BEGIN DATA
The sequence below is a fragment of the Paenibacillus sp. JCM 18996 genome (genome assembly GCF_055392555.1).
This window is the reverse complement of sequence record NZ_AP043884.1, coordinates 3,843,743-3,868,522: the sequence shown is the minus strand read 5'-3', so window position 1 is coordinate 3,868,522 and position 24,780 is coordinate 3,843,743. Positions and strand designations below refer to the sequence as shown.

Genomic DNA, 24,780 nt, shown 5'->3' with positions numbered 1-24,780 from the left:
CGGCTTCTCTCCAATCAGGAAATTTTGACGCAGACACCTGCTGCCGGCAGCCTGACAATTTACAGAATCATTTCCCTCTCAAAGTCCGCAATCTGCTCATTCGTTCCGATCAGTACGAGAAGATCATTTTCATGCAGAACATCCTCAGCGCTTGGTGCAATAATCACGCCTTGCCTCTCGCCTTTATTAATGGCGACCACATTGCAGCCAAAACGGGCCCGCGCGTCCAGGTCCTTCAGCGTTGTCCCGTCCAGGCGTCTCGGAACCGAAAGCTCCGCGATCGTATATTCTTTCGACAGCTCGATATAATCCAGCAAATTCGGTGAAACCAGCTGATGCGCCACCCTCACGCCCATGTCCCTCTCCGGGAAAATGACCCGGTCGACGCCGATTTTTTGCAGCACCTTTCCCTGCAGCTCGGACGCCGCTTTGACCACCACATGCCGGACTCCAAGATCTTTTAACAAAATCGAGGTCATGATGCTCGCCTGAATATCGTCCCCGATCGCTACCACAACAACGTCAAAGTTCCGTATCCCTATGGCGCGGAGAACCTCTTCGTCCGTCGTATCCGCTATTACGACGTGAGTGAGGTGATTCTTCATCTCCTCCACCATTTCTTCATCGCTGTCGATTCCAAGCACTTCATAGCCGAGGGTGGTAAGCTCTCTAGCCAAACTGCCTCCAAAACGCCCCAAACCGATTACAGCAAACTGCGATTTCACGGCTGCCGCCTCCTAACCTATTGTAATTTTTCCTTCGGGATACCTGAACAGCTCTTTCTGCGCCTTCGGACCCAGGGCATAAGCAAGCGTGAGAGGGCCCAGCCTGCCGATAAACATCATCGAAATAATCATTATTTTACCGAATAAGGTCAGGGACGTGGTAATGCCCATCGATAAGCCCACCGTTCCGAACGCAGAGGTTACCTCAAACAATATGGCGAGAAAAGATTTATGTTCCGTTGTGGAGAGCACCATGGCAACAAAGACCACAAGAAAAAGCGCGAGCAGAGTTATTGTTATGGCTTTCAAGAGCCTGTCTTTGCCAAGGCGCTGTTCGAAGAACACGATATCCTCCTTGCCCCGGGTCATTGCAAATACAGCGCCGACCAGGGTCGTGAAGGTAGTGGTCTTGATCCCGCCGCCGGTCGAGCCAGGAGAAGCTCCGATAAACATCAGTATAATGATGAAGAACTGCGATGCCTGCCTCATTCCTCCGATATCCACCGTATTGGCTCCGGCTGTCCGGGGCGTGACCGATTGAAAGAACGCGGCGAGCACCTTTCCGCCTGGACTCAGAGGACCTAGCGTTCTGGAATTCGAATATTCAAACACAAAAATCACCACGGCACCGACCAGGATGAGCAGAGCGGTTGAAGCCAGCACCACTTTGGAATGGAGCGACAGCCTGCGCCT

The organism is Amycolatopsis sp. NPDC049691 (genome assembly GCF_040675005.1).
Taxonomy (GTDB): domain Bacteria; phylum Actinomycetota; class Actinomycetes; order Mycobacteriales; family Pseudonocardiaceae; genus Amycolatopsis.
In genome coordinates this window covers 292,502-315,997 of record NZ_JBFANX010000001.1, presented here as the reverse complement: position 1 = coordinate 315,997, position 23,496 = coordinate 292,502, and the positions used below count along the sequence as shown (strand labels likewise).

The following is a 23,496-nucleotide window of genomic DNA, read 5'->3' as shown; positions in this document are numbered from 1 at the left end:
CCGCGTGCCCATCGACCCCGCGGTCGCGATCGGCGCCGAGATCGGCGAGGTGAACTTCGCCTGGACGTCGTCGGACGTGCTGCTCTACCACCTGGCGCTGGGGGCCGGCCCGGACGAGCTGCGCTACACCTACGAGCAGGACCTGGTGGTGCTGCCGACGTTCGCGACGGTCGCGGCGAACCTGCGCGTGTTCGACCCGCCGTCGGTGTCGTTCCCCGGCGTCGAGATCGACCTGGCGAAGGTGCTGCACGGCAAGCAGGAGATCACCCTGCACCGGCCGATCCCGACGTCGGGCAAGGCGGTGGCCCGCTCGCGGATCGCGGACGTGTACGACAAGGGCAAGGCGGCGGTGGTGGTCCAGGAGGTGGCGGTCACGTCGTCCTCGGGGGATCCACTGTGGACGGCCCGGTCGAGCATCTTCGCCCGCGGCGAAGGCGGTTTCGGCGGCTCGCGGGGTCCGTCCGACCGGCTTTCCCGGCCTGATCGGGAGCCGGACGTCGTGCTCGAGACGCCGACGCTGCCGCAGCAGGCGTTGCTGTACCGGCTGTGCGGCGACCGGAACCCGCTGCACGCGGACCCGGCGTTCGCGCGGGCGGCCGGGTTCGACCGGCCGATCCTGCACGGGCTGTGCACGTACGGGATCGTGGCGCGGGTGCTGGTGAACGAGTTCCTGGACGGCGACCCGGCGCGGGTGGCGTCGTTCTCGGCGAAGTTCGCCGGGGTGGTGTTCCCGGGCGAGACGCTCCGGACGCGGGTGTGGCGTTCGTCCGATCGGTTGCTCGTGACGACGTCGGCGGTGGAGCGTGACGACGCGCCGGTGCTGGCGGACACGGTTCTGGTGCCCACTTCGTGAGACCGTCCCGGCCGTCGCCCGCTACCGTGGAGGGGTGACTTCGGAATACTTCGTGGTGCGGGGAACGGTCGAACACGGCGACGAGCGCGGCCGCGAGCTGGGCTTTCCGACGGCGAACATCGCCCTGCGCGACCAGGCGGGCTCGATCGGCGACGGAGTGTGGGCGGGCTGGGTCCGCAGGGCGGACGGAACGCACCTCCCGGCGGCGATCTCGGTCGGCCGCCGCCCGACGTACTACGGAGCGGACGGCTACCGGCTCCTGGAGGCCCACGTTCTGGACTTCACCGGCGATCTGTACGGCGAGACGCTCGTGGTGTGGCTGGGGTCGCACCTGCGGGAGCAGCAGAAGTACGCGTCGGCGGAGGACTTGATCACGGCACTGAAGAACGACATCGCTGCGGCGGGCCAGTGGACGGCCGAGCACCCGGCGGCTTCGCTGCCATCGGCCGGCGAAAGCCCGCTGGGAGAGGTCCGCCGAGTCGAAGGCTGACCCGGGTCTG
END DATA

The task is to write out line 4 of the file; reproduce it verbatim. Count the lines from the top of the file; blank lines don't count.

CGGCTTCTCTCCAATCAGGAAATTTTGACGCAGACACCTGCTGCCGGCAGCCTGACAATTTACAGAATCATTTCCCTCTCAAAGTCCGCAATCTGCTCATTCGTTCCGATCAGTACGAGAAGATCATTTTCATGCAGAACATCCTCAGCGCTTGGTGCAATAATCACGCCTTGCCTCTCGCCTTTATTAATGGCGACCACATTGCAGCCAAAACGGGCCCGCGCGTCCAGGTCCTTCAGCGTTGTCCCGTCCAGGCGTCTCGGAACCGAAAGCTCCGCGATCGTATATTCTTTCGACAGCTCGATATAATCCAGCAAATTCGGTGAAACCAGCTGATGCGCCACCCTCACGCCCATGTCCCTCTCCGGGAAAATGACCCGGTCGACGCCGATTTTTTGCAGCACCTTTCCCTGCAGCTCGGACGCCGCTTTGACCACCACATGCCGGACTCCAAGATCTTTTAACAAAATCGAGGTCATGATGCTCGCCTGAATATCGTCCCCGATCGCTACCACAACAACGTCAAAGTTCCGTATCCCTATGGCGCGGAGAACCTCTTCGTCCGTCGTATCCGCTATTACGACGTGAGTGAGGTGATTCTTCATCTCCTCCACCATTTCTTCATCGCTGTCGATTCCAAGCACTTCATAGCCGAGGGTGGTAAGCTCTCTAGCCAAACTGCCTCCAAAACGCCCCAAACCGATTACAGCAAACTGCGATTTCACGGCTGCCGCCTCCTAACCTATTGTAATTTTTCCTTCGGGATACCTGAACAGCTCTTTCTGCGCCTTCGGACCCAGGGCATAAGCAAGCGTGAGAGGGCCCAGCCTGCCGATAAACATCATCGAAATAATCATTATTTTACCGAATAAGGTCAGGGACGTGGTAATGCCCATCGATAAGCCCACCGTTCCGAACGCAGAGGTTACCTCAAACAATATGGCGAGAAAAGATTTATGTTCCGTTGTGGAGAGCACCATGGCAACAAAGACCACAAGAAAAAGCGCGAGCAGAGTTATTGTTATGGCTTTCAAGAGCCTGTCTTTGCCAAGGCGCTGTTCGAAGAACACGATATCCTCCTTGCCCCGGGTCATTGCAAATACAGCGCCGACCAGGGTCGTGAAGGTAGTGGTCTTGATCCCGCCGCCGGTCGAGCCAGGAGAAGCTCCGATAAACATCAGTATAATGATGAAGAACTGCGATGCCTGCCTCATTCCTCCGATATCCACCGTATTGGCTCCGGCTGTCCGGGGCGTGACCGATTGAAAGAACGCGGCGAGCACCTTTCCGCCTGGACTCAGAGGACCTAGCGTTCTGGAATTCGAATATTCAAACACAAAAATCACCACGGCACCGACCAGGATGAGCAGAGCGGTTGAAGCCAGCACCACTTTGGAATGGAGCGACAGCCTGCGCCT